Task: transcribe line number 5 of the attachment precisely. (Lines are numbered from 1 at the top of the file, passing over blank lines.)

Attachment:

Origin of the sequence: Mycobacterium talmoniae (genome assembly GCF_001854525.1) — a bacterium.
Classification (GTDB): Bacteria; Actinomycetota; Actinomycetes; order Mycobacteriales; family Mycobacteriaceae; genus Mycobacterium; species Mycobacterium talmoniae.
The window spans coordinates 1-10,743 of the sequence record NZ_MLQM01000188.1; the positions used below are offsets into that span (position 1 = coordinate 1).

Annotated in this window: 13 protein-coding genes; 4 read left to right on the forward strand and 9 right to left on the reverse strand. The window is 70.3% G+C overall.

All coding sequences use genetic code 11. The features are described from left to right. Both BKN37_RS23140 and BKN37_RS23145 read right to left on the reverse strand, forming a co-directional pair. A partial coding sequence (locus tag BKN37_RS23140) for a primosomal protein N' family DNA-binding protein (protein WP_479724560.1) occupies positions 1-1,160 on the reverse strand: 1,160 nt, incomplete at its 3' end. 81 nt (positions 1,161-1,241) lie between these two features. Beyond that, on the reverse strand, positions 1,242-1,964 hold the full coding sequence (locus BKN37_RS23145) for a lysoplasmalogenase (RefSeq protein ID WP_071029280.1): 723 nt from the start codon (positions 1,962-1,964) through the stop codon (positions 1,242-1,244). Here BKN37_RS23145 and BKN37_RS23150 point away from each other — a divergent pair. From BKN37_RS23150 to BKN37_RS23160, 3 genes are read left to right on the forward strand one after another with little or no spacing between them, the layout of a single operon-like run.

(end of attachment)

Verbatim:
All coding sequences use genetic code 11. The features are described from left to right. Both BKN37_RS23140 and BKN37_RS23145 read right to left on the reverse strand, forming a co-directional pair. A partial coding sequence (locus tag BKN37_RS23140) for a primosomal protein N' family DNA-binding protein (protein WP_479724560.1) occupies positions 1-1,160 on the reverse strand: 1,160 nt, incomplete at its 3' end. 81 nt (positions 1,161-1,241) lie between these two features. Beyond that, on the reverse strand, positions 1,242-1,964 hold the full coding sequence (locus BKN37_RS23145) for a lysoplasmalogenase (RefSeq protein ID WP_071029280.1): 723 nt from the start codon (positions 1,962-1,964) through the stop codon (positions 1,242-1,244). Here BKN37_RS23145 and BKN37_RS23150 point away from each other — a divergent pair. From BKN37_RS23150 to BKN37_RS23160, 3 genes are read left to right on the forward strand one after another with little or no spacing between them, the layout of a single operon-like run.